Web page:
“The only party which is going to increase taxes after the election is the Labor Party.” -Joint press conference with Greg Hunt and Bill Glasson, Brisbane, 9 August 2013.
I don’t recall any mention of a GP co-payment prior to the election, and I do recall denials even after the election particularly during the Griffith by-election.
REPORTER: “Can you guarantee there won’t be a Medicare co-payment?”
TONY ABBOTT: “Nothing is being considered, nothing has been proposed, nothing is planned.”
-Joint doorstop interview with Bill Glasson, Brisbane, 1 February 2014
REPORTER: “Would you consider a co-payment, a means testing to help relieve the pressure on the health budget?”
TONY ABBOTT: “Obviously the budget, generally, is under pressure and it’s very important that we do what we can to fix the budget, as quickly as we can, but we’ve got to do it in ways which are consistent with our pre-election commitments. Don’t forget, I said we were going to be a no surprises, no excuses government.”
-Doorstop interview, Sydney, 20 February 2014
REPORTER: “In light of the latest scare campaign however, can’t you just knock it on the head, pull the rug out from under Labor’s scare campaign and guarantee no co-payments?”
TONY ABBOTT: “Well I think I have knocked the scare campaign on the head and again this is all the Labor Party has got.”
REPORTER: “But what would be wrong with the co-payments? Surely there are arguments in favour of it?”
TONY ABBOTT: “I’ve dealt with this issue. Now, are there other questions?”
-Doorstop interview, Sydney, 20 February 2014
The fuel excise and high income earners’ temporary increase in marginal rate would also appear to be new taxes from the government who yelled “No new taxes without an election” with a rabid crowd of Alan Jones supporters.
Before the election, Tony was a fan of the car industry.
“What I want to do is make it easier for this industry to flourish. I want to make it easier for people to get on with their lives and to enjoy driving great motor cars, particularly great Australian made motor cars.” –28 July 2013
“We have a good record when it comes to working with the car manufacturers to help them, not just to survive, but to flourish, and we will act in that same spirit in the future.” –21 August 2013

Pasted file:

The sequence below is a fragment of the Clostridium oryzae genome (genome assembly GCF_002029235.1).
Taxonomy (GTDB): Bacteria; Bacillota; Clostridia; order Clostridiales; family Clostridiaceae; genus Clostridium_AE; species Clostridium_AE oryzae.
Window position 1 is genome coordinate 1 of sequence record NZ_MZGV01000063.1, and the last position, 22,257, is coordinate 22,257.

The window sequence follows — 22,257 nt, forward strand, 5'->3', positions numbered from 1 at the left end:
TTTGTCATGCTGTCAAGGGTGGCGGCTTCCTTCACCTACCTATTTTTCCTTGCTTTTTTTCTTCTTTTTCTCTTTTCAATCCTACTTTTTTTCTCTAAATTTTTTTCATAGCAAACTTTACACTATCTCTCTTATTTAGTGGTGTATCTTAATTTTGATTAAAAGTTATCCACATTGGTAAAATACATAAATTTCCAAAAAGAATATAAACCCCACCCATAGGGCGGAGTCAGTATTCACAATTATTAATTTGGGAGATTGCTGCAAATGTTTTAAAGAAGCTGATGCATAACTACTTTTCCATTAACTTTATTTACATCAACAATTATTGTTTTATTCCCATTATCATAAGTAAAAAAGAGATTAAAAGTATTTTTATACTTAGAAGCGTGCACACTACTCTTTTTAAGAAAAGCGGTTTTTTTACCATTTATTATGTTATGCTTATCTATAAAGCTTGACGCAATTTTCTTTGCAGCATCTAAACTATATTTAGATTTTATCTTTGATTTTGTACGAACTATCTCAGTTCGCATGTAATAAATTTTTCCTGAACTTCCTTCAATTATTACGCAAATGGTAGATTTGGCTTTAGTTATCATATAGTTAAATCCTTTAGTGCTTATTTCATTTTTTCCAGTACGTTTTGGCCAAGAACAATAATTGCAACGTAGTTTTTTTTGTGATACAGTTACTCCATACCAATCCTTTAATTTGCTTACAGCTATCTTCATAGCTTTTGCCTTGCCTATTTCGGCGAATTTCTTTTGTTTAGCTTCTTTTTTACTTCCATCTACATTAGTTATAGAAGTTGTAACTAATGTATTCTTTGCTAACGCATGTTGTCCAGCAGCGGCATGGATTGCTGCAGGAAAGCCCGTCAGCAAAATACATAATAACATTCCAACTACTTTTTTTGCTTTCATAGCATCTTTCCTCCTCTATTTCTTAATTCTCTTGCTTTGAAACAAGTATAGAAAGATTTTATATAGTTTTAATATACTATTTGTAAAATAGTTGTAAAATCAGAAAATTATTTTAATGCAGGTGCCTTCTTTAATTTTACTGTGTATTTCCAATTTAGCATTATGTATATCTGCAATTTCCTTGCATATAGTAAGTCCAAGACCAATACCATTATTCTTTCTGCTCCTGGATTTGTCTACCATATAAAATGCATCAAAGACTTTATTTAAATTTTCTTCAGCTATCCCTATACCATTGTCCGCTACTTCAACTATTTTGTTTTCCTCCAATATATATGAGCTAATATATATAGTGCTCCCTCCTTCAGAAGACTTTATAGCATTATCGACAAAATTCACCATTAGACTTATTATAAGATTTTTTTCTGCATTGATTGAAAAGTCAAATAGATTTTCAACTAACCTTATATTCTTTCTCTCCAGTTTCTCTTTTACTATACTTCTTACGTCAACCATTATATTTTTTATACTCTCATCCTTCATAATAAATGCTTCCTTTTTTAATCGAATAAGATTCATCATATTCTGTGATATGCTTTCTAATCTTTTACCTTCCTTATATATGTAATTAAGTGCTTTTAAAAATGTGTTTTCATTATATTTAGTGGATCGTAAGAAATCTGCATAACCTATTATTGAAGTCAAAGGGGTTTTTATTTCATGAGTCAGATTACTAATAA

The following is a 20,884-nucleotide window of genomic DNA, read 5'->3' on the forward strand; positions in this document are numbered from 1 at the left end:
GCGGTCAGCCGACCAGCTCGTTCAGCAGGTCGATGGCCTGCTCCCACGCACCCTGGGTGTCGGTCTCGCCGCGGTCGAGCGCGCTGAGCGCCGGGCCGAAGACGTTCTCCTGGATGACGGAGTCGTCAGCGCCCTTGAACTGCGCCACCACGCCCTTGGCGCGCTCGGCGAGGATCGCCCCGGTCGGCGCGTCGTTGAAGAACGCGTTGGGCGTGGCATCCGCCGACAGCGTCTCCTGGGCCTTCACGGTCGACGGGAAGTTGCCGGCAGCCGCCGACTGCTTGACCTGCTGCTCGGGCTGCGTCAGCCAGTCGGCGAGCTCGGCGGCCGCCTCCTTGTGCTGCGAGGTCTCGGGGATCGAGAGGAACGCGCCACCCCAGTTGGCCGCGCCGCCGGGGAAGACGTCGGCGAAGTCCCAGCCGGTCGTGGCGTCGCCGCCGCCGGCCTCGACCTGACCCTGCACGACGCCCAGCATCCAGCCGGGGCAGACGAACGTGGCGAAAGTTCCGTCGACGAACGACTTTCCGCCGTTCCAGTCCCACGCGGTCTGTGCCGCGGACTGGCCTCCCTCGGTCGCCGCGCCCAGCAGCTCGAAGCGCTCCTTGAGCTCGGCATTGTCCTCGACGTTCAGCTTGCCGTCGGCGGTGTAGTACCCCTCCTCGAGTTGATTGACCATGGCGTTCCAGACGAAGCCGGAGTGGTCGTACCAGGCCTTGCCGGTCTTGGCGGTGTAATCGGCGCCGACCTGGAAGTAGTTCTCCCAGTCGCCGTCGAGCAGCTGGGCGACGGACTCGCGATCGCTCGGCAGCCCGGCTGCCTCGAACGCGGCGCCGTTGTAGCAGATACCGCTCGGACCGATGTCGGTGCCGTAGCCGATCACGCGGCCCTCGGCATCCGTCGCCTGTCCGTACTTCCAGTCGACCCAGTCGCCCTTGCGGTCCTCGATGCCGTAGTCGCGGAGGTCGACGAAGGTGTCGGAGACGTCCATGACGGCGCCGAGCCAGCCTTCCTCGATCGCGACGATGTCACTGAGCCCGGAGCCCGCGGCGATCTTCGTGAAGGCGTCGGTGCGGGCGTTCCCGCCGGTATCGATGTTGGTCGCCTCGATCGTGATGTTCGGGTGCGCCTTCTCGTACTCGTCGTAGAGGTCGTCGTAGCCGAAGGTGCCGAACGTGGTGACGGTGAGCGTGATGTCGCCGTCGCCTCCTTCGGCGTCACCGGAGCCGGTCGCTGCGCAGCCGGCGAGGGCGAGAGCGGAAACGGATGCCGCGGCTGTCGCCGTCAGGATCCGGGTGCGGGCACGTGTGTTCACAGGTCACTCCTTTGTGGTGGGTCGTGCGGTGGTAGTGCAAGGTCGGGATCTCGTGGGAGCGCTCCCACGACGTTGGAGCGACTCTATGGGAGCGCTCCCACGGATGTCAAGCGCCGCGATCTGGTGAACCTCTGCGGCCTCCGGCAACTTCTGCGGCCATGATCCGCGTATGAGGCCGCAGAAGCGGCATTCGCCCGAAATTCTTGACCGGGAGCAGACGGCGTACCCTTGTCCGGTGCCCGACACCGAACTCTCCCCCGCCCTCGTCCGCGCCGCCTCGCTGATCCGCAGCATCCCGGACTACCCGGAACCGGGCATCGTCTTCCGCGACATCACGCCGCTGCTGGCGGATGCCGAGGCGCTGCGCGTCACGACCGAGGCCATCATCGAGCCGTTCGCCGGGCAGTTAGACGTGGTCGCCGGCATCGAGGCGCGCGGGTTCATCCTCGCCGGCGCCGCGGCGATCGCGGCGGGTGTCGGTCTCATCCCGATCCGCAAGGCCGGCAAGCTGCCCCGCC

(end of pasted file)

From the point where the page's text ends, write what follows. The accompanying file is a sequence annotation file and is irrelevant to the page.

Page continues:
After the election . . . not so much.
Even Tony describes himself as a weathervane on climate change and one could be forgiven for being uncertain what he actually said – he seems uncertain himself.
“The argument is absolute crap . . . However, the politics of this are tough for us. 80% of people believe climate change is a real and present danger.” -Public meeting, Beaufort, Vic, circa 1 October 2009, on the reliability of climate science, reported in the Pyrenees Advocate, 2 Oct 2009, p 5
TONY JONES: “Do you still believe the science of human induced climate change is crap?”
TONY ABBOTT: “Well, that’s not quite what I said. What I said was that this idea that the science was settled was not something that I wholly accepted.”
-ABC TV’s Q&A, 16 August 2010
We all know the wrecking ball quotes Tony used to vilify the carbon tax and he was just as loose with the truth about the mining tax.
“You may not have noticed it, but every year there’s a well-respected international survey of safe places to do mining business and thanks to the mining tax, Australia has dropped 13 places in just 12 months, and as a place to do business, a safe place to do business, Australia is now behind Argentina, Tanzania, Zambia, Ghana, Botswana and Namibia. Now, these are all normally regarded as pretty dodgy places and Australia is now behind them as a place to do business. So, how can the Government claim to be good economic managers if that’s what they’ve done to our international reputation?” –Interviewed by John-Michael Howson and Steve Murphy, Radio 3AW, Melbourne, 15 August 2010
The Behre Dolbear Group’s 2010 Mining Survey placed Australia No.1 on the list for ‘Best Places to Invest’, having replaced Chile, which held the No.1 ranking in 2009. Australia went on to retain the No.1 ranking in both 2011 and 2012. But why let little things like that get in the road of a good story, or an enormous superprofit.
Tony assures us that Labor wrecked the economy and that the Coalition must fix up the economic disaster.
“We’ve seen [in] the last three years…an economy which has underperformed . . .” –14 August 2013
Not only had Australia maintained its AAA credit rating and relatively low unemployment rate in a global environment in which Europe and the USA had major problems, Australia had actually improved its economic situation since 2007 on most measures: GDP per capita had climbed 13%; real wages had increased 27%; household savings had more than doubled; labour productivity was at an all-time high; pension levels were up; superannuation was up; the Australian dollar was up; industrial production growth was up; foreign exchange reserves were up; the balance of trade had improved; the current account as a percentage of GDP was healthier; the government ten-year bond rate had improved; interest rates were lower.
I will finish with a few more of Tony’s quotes
“I’ve seen the disaster that this government has done for itself by saying one thing and doing another, Jon. I don’t want to be like that. I really don’t. If we do win the election and we immediately say, oh, we got it all wrong, we’ve now got to do all these different things, we will instantly be just as bad as the current government has been and I just refuse to be like that… Before polling day you’ll know exactly what we’re going to spend, exactly what we’re going to save, and exactly how much better the budget bottom line will be under the Coalition.” -Interviewed by Jon Faine, ABC Radio 774, Melbourne, 30 August 2013
“No cuts to education, no cuts to health, no change to pensions, no change to the GST and no cuts to the ABC or SBS.” -on SBS TV on election eve, 6 September 2013
And my personal favourite
“We have well and truly learnt our lesson. The last thing we want to do is expose ourselves to the wrath of the Howard battlers.” -ABC TV’s Q&A, 5 April 2010
It appears to me that Tony has forgotten the lesson.